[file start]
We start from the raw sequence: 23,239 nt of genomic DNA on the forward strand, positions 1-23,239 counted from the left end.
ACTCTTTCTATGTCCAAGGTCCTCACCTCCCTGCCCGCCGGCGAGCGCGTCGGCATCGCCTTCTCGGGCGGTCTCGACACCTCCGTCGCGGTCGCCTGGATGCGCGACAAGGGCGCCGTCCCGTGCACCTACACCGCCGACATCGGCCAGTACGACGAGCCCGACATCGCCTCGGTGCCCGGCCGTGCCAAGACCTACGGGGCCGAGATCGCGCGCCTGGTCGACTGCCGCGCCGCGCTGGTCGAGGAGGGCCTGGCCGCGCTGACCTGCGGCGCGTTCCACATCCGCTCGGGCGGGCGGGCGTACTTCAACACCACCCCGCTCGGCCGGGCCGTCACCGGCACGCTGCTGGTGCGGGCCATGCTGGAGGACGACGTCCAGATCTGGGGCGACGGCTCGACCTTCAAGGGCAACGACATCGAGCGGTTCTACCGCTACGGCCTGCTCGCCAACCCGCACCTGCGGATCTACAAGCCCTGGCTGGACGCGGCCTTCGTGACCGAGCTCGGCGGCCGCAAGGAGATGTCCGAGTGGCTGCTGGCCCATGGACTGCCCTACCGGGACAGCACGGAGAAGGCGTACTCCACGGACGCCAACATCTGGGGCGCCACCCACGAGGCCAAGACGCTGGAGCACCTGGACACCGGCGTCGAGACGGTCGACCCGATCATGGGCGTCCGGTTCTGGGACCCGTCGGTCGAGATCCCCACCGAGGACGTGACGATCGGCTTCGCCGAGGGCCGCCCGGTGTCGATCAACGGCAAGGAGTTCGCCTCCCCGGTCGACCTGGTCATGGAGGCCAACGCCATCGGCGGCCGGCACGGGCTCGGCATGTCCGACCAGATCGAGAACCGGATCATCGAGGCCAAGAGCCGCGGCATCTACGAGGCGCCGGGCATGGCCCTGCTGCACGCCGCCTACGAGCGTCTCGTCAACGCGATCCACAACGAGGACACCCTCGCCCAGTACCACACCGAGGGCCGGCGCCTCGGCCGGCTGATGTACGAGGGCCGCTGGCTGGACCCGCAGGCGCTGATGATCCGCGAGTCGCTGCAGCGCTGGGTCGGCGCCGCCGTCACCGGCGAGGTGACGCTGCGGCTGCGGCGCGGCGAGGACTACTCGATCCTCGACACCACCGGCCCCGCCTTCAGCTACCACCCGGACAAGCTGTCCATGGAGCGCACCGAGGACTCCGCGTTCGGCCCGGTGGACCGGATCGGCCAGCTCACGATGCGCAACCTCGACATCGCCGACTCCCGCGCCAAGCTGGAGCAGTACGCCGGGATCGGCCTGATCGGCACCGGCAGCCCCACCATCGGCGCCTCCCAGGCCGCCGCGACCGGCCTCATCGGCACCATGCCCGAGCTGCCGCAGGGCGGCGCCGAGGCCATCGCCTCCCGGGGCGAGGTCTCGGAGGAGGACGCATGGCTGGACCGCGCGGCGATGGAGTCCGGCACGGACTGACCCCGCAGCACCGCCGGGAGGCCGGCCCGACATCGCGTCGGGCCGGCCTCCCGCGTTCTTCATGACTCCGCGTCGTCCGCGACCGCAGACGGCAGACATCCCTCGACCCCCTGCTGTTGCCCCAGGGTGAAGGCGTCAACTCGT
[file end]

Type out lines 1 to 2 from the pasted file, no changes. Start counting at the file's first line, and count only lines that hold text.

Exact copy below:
We start from the raw sequence: 23,239 nt of genomic DNA on the forward strand, positions 1-23,239 counted from the left end.
ACTCTTTCTATGTCCAAGGTCCTCACCTCCCTGCCCGCCGGCGAGCGCGTCGGCATCGCCTTCTCGGGCGGTCTCGACACCTCCGTCGCGGTCGCCTGGATGCGCGACAAGGGCGCCGTCCCGTGCACCTACACCGCCGACATCGGCCAGTACGACGAGCCCGACATCGCCTCGGTGCCCGGCCGTGCCAAGACCTACGGGGCCGAGATCGCGCGCCTGGTCGACTGCCGCGCCGCGCTGGTCGAGGAGGGCCTGGCCGCGCTGACCTGCGGCGCGTTCCACATCCGCTCGGGCGGGCGGGCGTACTTCAACACCACCCCGCTCGGCCGGGCCGTCACCGGCACGCTGCTGGTGCGGGCCATGCTGGAGGACGACGTCCAGATCTGGGGCGACGGCTCGACCTTCAAGGGCAACGACATCGAGCGGTTCTACCGCTACGGCCTGCTCGCCAACCCGCACCTGCGGATCTACAAGCCCTGGCTGGACGCGGCCTTCGTGACCGAGCTCGGCGGCCGCAAGGAGATGTCCGAGTGGCTGCTGGCCCATGGACTGCCCTACCGGGACAGCACGGAGAAGGCGTACTCCACGGACGCCAACATCTGGGGCGCCACCCACGAGGCCAAGACGCTGGAGCACCTGGACACCGGCGTCGAGACGGTCGACCCGATCATGGGCGTCCGGTTCTGGGACCCGTCGGTCGAGATCCCCACCGAGGACGTGACGATCGGCTTCGCCGAGGGCCGCCCGGTGTCGATCAACGGCAAGGAGTTCGCCTCCCCGGTCGACCTGGTCATGGAGGCCAACGCCATCGGCGGCCGGCACGGGCTCGGCATGTCCGACCAGATCGAGAACCGGATCATCGAGGCCAAGAGCCGCGGCATCTACGAGGCGCCGGGCATGGCCCTGCTGCACGCCGCCTACGAGCGTCTCGTCAACGCGATCCACAACGAGGACACCCTCGCCCAGTACCACACCGAGGGCCGGCGCCTCGGCCGGCTGATGTACGAGGGCCGCTGGCTGGACCCGCAGGCGCTGATGATCCGCGAGTCGCTGCAGCGCTGGGTCGGCGCCGCCGTCACCGGCGAGGTGACGCTGCGGCTGCGGCGCGGCGAGGACTACTCGATCCTCGACACCACCGGCCCCGCCTTCAGCTACCACCCGGACAAGCTGTCCATGGAGCGCACCGAGGACTCCGCGTTCGGCCCGGTGGACCGGATCGGCCAGCTCACGATGCGCAACCTCGACATCGCCGACTCCCGCGCCAAGCTGGAGCAGTACGCCGGGATCGGCCTGATCGGCACCGGCAGCCCCACCATCGGCGCCTCCCAGGCCGCCGCGACCGGCCTCATCGGCACCATGCCCGAGCTGCCGCAGGGCGGCGCCGAGGCCATCGCCTCCCGGGGCGAGGTCTCGGAGGAGGACGCATGGCTGGACCGCGCGGCGATGGAGTCCGGCACGGACTGACCCCGCAGCACCGCCGGGAGGCCGGCCCGACATCGCGTCGGGCCGGCCTCCCGCGTTCTTCATGACTCCGCGTCGTCCGCGACCGCAGACGGCAGACATCCCTCGACCCCCTGCTGTTGCCCCAGGGTGAAGGCGTCAACTCGT